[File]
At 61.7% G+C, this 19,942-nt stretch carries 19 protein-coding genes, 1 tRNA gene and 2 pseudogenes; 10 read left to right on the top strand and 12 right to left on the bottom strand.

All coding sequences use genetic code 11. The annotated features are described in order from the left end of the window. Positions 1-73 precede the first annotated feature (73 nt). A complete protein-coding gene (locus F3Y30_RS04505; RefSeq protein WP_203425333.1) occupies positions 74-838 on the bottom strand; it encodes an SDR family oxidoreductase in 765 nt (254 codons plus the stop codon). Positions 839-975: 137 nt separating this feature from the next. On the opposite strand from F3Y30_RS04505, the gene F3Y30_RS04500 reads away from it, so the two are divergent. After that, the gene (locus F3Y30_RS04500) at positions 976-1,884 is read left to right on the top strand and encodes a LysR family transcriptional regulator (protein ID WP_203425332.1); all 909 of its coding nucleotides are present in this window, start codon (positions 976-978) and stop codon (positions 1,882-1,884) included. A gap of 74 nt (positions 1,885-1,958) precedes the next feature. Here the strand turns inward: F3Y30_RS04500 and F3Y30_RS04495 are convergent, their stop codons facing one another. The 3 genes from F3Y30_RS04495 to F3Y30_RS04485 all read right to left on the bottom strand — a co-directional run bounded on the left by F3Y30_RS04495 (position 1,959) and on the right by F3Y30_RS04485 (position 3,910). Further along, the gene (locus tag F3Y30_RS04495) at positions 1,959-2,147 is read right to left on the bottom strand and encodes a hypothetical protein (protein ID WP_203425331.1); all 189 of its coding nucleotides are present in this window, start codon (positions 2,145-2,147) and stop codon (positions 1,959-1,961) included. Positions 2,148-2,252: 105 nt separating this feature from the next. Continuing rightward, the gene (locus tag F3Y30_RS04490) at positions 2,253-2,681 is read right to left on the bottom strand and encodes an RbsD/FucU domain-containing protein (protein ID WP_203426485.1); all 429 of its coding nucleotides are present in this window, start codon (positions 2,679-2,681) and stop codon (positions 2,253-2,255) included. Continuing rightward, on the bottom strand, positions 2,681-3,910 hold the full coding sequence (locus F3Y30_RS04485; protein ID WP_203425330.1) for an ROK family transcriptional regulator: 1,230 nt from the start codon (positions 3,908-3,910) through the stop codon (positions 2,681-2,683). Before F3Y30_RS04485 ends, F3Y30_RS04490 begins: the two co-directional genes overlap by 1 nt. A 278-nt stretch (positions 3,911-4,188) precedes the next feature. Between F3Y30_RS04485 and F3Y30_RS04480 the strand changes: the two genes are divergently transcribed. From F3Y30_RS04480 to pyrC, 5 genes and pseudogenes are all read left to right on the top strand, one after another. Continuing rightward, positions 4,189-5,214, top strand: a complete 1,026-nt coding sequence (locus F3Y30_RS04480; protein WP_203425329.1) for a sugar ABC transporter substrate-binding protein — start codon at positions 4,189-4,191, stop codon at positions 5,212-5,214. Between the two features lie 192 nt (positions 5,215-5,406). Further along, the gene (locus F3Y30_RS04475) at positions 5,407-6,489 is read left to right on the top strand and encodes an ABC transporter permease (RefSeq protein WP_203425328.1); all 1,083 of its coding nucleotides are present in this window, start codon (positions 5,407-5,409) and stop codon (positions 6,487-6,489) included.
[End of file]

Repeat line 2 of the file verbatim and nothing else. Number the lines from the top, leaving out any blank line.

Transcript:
All coding sequences use genetic code 11. The annotated features are described in order from the left end of the window. Positions 1-73 precede the first annotated feature (73 nt). A complete protein-coding gene (locus F3Y30_RS04505; RefSeq protein WP_203425333.1) occupies positions 74-838 on the bottom strand; it encodes an SDR family oxidoreductase in 765 nt (254 codons plus the stop codon). Positions 839-975: 137 nt separating this feature from the next. On the opposite strand from F3Y30_RS04505, the gene F3Y30_RS04500 reads away from it, so the two are divergent. After that, the gene (locus F3Y30_RS04500) at positions 976-1,884 is read left to right on the top strand and encodes a LysR family transcriptional regulator (protein ID WP_203425332.1); all 909 of its coding nucleotides are present in this window, start codon (positions 976-978) and stop codon (positions 1,882-1,884) included. A gap of 74 nt (positions 1,885-1,958) precedes the next feature. Here the strand turns inward: F3Y30_RS04500 and F3Y30_RS04495 are convergent, their stop codons facing one another. The 3 genes from F3Y30_RS04495 to F3Y30_RS04485 all read right to left on the bottom strand — a co-directional run bounded on the left by F3Y30_RS04495 (position 1,959) and on the right by F3Y30_RS04485 (position 3,910). Further along, the gene (locus tag F3Y30_RS04495) at positions 1,959-2,147 is read right to left on the bottom strand and encodes a hypothetical protein (protein ID WP_203425331.1); all 189 of its coding nucleotides are present in this window, start codon (positions 2,145-2,147) and stop codon (positions 1,959-1,961) included. Positions 2,148-2,252: 105 nt separating this feature from the next. Continuing rightward, the gene (locus tag F3Y30_RS04490) at positions 2,253-2,681 is read right to left on the bottom strand and encodes an RbsD/FucU domain-containing protein (protein ID WP_203426485.1); all 429 of its coding nucleotides are present in this window, start codon (positions 2,679-2,681) and stop codon (positions 2,253-2,255) included. Continuing rightward, on the bottom strand, positions 2,681-3,910 hold the full coding sequence (locus F3Y30_RS04485; protein ID WP_203425330.1) for an ROK family transcriptional regulator: 1,230 nt from the start codon (positions 3,908-3,910) through the stop codon (positions 2,681-2,683). Before F3Y30_RS04485 ends, F3Y30_RS04490 begins: the two co-directional genes overlap by 1 nt. A 278-nt stretch (positions 3,911-4,188) precedes the next feature. Between F3Y30_RS04485 and F3Y30_RS04480 the strand changes: the two genes are divergently transcribed. From F3Y30_RS04480 to pyrC, 5 genes and pseudogenes are all read left to right on the top strand, one after another. Continuing rightward, positions 4,189-5,214, top strand: a complete 1,026-nt coding sequence (locus F3Y30_RS04480; protein WP_203425329.1) for a sugar ABC transporter substrate-binding protein — start codon at positions 4,189-4,191, stop codon at positions 5,212-5,214. Between the two features lie 192 nt (positions 5,215-5,406). Further along, the gene (locus F3Y30_RS04475) at positions 5,407-6,489 is read left to right on the top strand and encodes an ABC transporter permease (RefSeq protein WP_203425328.1); all 1,083 of its coding nucleotides are present in this window, start codon (positions 5,407-5,409) and stop codon (positions 6,487-6,489) included.